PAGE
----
Tag Archives: RAF church

St Clement Danes and the RAF

st-clement-danes-geographSt Clement Danes, an ‘island’ church in the Strand in London, is thought to be situated on a previous church founded by the Danes in the ninth century; it is named after St Clement, patron saint of mariners. The other island church is St Mary-le-Strand and they are both situated on islands in the middle of the road. The building was completed to a design by Sir Christopher Wren in 1682 but was badly damaged by the Blitz of London during the Second World War, and it was only restored in 1958. There is some dispute at to whether this is the ‘Bells of St Clements’ in the nursery rhyme ‘Oranges and Lemons’ or whether that church is St Clement Eastcheap.


641DFA22_5056_A318_A87B4CAFF2FA914CThe church is the Royal Air Force Church mainly as a result of an appeal for funds for the rebuilding after the war. The Welsh slate floor of the church is engraved with the badges of over 800 RAF groups (stations, squadrons etc), and there is also a memorial to the Polish airmen who died in service during the war.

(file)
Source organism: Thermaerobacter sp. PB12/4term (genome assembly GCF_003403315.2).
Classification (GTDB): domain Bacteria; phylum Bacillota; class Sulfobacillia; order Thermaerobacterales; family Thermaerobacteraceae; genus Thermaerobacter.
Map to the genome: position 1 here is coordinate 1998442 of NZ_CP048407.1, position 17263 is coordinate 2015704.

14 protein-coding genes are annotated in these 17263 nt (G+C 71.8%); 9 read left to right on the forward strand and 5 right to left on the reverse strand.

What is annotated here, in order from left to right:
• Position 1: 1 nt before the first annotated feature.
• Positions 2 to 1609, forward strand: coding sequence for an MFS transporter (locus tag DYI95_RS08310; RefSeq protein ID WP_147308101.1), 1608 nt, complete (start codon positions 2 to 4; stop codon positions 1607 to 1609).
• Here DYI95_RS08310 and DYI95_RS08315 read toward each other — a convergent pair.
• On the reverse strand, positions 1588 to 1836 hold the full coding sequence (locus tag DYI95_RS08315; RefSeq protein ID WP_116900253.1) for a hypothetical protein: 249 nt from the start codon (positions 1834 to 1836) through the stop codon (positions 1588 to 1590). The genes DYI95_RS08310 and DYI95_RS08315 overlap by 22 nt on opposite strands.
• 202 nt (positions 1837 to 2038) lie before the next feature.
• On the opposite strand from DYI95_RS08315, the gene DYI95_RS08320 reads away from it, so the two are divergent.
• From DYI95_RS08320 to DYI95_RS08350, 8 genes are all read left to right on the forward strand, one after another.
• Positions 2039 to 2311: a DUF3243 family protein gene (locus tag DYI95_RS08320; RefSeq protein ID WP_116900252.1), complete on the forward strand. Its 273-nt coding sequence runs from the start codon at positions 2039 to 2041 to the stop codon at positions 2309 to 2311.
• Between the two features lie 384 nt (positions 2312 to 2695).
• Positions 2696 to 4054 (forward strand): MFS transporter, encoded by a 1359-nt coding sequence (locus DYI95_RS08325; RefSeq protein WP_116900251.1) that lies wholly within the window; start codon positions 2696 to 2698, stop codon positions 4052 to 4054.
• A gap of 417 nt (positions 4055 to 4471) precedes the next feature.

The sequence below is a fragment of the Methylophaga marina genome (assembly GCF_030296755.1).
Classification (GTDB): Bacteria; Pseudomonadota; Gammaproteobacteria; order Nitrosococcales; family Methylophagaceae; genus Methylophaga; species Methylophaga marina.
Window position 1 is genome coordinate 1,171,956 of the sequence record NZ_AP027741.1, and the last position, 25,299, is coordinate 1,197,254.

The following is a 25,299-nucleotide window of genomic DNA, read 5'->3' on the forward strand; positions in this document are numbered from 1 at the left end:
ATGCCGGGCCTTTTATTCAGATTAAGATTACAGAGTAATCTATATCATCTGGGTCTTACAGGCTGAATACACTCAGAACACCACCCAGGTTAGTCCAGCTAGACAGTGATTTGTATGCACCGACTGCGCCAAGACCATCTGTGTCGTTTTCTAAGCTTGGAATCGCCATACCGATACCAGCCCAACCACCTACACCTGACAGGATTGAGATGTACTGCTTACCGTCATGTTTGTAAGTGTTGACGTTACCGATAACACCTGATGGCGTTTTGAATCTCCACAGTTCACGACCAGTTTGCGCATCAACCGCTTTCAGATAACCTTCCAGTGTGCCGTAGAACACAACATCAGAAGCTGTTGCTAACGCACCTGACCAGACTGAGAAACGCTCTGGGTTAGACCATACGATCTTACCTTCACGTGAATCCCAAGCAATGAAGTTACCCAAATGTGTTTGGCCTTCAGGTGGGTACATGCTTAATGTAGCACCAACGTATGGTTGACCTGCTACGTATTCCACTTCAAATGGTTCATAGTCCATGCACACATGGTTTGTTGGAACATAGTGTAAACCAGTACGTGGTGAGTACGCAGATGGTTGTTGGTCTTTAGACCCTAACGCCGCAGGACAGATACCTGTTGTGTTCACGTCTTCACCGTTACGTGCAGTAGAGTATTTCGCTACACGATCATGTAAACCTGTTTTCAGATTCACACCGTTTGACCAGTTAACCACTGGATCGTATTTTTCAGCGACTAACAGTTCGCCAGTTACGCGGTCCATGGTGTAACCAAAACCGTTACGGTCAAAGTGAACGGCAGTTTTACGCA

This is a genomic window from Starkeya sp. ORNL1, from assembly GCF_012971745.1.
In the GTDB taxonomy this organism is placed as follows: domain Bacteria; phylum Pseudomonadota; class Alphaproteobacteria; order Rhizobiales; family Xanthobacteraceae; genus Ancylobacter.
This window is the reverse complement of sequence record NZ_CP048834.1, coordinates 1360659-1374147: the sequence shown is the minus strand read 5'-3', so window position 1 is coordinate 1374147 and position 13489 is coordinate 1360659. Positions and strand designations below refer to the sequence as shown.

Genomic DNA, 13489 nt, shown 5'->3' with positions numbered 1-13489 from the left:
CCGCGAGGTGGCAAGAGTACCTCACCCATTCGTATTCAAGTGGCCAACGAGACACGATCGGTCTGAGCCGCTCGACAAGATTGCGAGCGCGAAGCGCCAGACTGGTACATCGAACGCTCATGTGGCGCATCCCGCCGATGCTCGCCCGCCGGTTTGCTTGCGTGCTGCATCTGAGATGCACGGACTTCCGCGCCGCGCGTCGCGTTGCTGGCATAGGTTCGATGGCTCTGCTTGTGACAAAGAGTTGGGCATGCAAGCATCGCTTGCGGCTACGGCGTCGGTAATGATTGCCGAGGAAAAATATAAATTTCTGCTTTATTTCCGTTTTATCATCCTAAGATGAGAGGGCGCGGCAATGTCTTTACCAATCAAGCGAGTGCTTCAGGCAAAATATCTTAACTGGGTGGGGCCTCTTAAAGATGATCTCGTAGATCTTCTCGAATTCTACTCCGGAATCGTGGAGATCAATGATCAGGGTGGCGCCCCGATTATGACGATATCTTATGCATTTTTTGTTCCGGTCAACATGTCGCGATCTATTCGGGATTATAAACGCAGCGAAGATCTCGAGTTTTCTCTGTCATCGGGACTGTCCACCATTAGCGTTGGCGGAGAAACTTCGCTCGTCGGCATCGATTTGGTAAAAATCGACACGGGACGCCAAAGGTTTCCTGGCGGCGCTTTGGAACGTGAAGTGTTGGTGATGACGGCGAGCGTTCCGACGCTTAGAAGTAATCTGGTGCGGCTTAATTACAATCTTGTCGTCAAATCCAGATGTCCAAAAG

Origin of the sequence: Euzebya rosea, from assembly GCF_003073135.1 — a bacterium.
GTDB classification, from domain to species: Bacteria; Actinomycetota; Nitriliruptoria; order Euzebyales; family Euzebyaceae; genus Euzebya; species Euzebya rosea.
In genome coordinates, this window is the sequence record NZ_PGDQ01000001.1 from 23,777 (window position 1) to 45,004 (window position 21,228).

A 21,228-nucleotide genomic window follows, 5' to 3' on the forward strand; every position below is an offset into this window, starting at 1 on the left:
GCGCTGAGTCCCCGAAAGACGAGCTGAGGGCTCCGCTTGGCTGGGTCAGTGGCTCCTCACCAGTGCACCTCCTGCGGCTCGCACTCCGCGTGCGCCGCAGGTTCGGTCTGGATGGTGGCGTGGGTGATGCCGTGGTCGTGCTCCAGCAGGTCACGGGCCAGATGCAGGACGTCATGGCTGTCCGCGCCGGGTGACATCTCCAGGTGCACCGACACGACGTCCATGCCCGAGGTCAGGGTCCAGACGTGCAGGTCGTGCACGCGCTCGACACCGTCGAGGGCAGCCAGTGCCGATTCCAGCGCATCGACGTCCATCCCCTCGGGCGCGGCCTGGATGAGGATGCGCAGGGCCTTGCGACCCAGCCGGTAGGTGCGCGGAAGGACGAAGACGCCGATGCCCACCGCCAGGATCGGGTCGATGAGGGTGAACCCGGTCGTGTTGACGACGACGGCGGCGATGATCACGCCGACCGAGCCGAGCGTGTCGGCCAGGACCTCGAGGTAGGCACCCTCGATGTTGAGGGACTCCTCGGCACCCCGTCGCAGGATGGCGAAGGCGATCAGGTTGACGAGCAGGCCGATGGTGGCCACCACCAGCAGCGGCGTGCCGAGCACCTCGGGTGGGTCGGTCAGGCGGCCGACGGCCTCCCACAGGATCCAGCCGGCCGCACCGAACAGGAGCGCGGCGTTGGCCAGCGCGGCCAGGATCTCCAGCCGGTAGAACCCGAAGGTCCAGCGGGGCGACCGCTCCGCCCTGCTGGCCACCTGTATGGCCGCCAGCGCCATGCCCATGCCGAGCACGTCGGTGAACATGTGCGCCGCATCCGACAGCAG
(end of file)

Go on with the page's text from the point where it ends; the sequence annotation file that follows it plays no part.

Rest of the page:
3-st-clement-danes-book-of-remembrance11Along the aisles are ‘shrines of remembrance’ – illuminated cases which display the Books of Remembrance for those who lost their lives in service to the country. There are eleven books displayed; the first book, nearest the altar, contains the names of those who died before the RAF came into being. Books two to nine have the names of those who lost their lives in the second World War, book ten contains the names from VJ day to 2013, and the eleventh book is from April 2013. The pages are turned every day by a turner that looks a little like a military sword (see on the left in this photo).

Sheila WatersIn my book The Art and History of Calligraphy (published 2017) I feature one of these pages with names written by the great Sheila Waters (se right). Sheila was one of a handful of the best scribes in the country, including Dorothy Mahoney, who took part in this immense project supervised by Alfred Fairbank. Sheila said: ‘I wrote a lot for the St Clement Danes’ Roll of Honour. It amounted to about 33,000 names over a period of six years, during which I had two children so it had to be fitted in with changing nappies and feeding babies!’ Her, and the other scribes’, precise rhythmic script is a fitting memorial to those who gave the ultimate sacrifice.